To our knowledge, this is the first study that provides evidence of a relationship between the occurrence of the metabolic syndrome and the presence of carotid atherosclerosis in the Latin American population. A large study in Italy reported increased incidence of carotid plaques and stenosis over 5 years of follow-up in participants with metabolic syndrome [9]. Metabolic syndrome has also been associated with incident stroke in both black and white populations in the United States [6] and with higher carotid intima-media thickness and prevalence of plaques in elderly French individuals [27]. Metabolic syndrome has also been associated with tissue characteristics of the intima-media complex in the carotid artery [28], and the increasing number of components of the metabolic syndrome have also been related to higher carotid artery stiffness [29]. In other studies, the association between metabolic syndrome and carotid atherosclerosis has been reported to be stronger in women than men [30], however, in the CARMELA study it seems to be quite similar for men and women. Carotid intima-media thickening as an indicator of atherosclerosis in other vascular beds [31] is a strong predictor of future cardiovascular events [32]. The relationship between metabolic syndrome and carotid atherosclerosis noted in CARMELA enhances previous findings of metabolic syndrome as a cardiovascular disease predictor [3, 7, 9].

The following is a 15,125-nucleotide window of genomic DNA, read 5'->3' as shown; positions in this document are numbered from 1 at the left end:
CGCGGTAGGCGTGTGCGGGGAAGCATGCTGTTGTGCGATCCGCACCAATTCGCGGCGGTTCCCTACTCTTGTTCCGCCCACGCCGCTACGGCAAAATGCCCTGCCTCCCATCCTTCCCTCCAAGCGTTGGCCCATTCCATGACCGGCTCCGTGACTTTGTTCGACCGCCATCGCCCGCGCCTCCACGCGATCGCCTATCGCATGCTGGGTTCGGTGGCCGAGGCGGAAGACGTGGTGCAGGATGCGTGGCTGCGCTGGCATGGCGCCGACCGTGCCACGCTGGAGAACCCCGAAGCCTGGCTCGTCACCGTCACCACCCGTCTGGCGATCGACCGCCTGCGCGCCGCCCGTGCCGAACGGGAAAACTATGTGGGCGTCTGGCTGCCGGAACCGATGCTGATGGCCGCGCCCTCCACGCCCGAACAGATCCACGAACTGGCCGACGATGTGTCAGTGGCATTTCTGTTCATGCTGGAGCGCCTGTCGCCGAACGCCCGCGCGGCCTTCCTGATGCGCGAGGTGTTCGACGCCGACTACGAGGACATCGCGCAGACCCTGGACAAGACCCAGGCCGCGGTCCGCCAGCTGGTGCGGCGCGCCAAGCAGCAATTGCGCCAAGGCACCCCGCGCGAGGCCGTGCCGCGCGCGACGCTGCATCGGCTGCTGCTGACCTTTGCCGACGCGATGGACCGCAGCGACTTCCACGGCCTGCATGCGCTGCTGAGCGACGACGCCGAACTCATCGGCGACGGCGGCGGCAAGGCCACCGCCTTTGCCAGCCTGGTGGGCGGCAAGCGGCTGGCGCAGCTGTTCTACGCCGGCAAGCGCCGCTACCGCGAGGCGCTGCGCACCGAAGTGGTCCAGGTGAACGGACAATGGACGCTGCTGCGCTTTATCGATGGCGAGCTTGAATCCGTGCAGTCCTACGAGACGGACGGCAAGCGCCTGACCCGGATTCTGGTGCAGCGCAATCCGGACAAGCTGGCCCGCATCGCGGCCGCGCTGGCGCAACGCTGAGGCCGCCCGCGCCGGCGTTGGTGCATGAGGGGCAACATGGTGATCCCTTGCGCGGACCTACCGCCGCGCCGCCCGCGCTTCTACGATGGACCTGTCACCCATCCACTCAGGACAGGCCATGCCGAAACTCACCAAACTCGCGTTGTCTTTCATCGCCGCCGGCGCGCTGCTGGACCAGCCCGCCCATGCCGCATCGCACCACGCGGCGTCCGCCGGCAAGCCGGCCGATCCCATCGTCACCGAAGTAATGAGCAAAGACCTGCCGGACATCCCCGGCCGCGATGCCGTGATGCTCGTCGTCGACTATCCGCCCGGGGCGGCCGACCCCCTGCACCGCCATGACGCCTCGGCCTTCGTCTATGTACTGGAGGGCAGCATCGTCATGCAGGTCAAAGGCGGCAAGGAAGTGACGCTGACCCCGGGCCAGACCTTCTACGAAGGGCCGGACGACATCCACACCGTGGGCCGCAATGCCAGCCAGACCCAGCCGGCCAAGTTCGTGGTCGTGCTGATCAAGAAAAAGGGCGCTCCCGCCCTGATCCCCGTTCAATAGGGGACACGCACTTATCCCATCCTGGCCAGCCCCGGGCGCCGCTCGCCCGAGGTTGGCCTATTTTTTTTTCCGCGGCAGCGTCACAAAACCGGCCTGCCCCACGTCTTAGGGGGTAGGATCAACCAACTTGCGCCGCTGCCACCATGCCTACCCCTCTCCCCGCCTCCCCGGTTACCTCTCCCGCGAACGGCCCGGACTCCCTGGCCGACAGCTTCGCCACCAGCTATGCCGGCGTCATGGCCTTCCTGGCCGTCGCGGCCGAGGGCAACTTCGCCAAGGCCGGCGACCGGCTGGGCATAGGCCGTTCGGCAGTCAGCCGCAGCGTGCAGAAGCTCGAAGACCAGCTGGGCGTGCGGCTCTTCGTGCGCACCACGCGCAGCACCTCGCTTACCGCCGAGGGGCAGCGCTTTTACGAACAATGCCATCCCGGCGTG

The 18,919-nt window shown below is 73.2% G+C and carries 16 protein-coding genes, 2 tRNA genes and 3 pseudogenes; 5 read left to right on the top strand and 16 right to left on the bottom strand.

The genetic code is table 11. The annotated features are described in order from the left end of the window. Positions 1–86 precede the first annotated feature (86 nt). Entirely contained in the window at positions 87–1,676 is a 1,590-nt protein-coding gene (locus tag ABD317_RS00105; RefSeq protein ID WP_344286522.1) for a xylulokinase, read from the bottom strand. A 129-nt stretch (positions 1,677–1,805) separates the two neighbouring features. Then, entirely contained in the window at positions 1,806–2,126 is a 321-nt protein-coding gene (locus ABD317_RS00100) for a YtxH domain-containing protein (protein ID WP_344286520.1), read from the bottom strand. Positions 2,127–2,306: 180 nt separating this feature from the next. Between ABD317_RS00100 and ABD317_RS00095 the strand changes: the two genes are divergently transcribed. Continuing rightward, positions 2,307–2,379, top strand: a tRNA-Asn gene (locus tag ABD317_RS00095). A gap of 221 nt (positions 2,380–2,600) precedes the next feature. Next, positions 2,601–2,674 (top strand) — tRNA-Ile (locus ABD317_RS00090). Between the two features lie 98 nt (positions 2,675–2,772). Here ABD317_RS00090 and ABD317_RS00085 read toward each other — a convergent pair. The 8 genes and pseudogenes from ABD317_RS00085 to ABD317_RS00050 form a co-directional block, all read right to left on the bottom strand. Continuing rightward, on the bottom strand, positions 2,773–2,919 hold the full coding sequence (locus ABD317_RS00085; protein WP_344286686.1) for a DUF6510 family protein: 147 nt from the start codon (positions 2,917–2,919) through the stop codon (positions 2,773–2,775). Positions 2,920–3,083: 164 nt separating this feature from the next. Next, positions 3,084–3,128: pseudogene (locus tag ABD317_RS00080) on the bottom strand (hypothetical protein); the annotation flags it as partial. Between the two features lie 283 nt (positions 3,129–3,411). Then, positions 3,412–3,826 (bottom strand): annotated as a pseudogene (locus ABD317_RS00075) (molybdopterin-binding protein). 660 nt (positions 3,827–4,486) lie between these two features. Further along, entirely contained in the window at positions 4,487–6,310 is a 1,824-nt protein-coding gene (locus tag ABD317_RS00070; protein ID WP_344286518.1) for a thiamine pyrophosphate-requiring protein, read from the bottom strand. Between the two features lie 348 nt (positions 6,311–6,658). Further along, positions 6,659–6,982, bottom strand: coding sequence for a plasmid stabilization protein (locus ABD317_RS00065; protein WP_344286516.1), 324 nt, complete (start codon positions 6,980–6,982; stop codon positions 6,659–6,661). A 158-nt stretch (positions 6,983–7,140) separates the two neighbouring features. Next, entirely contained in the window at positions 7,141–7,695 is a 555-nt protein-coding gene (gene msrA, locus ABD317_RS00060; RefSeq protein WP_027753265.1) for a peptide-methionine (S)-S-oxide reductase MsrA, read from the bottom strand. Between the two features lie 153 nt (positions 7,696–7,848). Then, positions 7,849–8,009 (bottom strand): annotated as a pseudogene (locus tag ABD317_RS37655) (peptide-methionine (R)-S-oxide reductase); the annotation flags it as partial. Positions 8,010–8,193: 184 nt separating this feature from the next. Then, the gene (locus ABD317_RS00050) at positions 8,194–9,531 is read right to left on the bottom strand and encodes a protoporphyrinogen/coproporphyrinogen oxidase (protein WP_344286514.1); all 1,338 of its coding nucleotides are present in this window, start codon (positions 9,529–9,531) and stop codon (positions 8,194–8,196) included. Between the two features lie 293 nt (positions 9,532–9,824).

The value of CARMELA lies in its carefully constructed sampling of populations by age and sex to elucidate prevalence of metabolic syndrome components. Urban vs rural and ethnic differences in prevalence of metabolic syndrome have been reported in a variety of Latin American settings [33] and should be investigated further. Genetic predispositions to the metabolic syndrome [34], along with cultural and nutritional variations, also need investigation given Latin America's unique conglomeration of indigenous and immigrant populations. The obesity epidemic clearly affects the prevalence of metabolic syndrome among women but also extends to the young; CARMELA's lowest age range (25 to 34 years) may not have fully encompassed populations at risk, nor did CARMELA include increasingly older populations, which until now have borne the brunt of chronic disease. Rigorous studies like CARMELA should aid in designing targeted solutions to increasing rates of metabolic syndrome and its consequences.